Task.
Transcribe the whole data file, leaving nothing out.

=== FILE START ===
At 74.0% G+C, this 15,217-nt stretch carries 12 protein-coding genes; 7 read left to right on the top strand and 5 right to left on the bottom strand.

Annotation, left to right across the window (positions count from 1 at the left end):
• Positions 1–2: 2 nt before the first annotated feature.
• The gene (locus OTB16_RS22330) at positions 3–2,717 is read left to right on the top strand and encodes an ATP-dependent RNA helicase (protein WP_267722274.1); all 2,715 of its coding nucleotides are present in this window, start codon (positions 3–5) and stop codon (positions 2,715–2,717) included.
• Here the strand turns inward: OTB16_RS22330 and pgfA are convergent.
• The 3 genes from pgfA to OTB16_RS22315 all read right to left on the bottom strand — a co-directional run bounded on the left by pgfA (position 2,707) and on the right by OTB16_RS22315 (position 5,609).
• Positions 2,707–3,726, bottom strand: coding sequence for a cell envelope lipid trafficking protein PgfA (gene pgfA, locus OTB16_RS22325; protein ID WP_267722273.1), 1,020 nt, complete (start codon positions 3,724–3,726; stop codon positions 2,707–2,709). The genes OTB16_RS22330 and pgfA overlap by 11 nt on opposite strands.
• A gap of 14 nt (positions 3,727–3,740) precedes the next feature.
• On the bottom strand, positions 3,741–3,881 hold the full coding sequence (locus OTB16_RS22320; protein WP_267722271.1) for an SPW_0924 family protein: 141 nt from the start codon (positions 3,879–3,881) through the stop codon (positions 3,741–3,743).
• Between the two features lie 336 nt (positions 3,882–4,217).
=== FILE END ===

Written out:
At 74.0% G+C, this 15,217-nt stretch carries 12 protein-coding genes; 7 read left to right on the top strand and 5 right to left on the bottom strand.

Annotation, left to right across the window (positions count from 1 at the left end):
• Positions 1–2: 2 nt before the first annotated feature.
• The gene (locus OTB16_RS22330) at positions 3–2,717 is read left to right on the top strand and encodes an ATP-dependent RNA helicase (protein WP_267722274.1); all 2,715 of its coding nucleotides are present in this window, start codon (positions 3–5) and stop codon (positions 2,715–2,717) included.
• Here the strand turns inward: OTB16_RS22330 and pgfA are convergent.
• The 3 genes from pgfA to OTB16_RS22315 all read right to left on the bottom strand — a co-directional run bounded on the left by pgfA (position 2,707) and on the right by OTB16_RS22315 (position 5,609).
• Positions 2,707–3,726, bottom strand: coding sequence for a cell envelope lipid trafficking protein PgfA (gene pgfA, locus OTB16_RS22325; protein ID WP_267722273.1), 1,020 nt, complete (start codon positions 3,724–3,726; stop codon positions 2,707–2,709). The genes OTB16_RS22330 and pgfA overlap by 11 nt on opposite strands.
• A gap of 14 nt (positions 3,727–3,740) precedes the next feature.
• On the bottom strand, positions 3,741–3,881 hold the full coding sequence (locus OTB16_RS22320; protein WP_267722271.1) for an SPW_0924 family protein: 141 nt from the start codon (positions 3,879–3,881) through the stop codon (positions 3,741–3,743).
• Between the two features lie 336 nt (positions 3,882–4,217).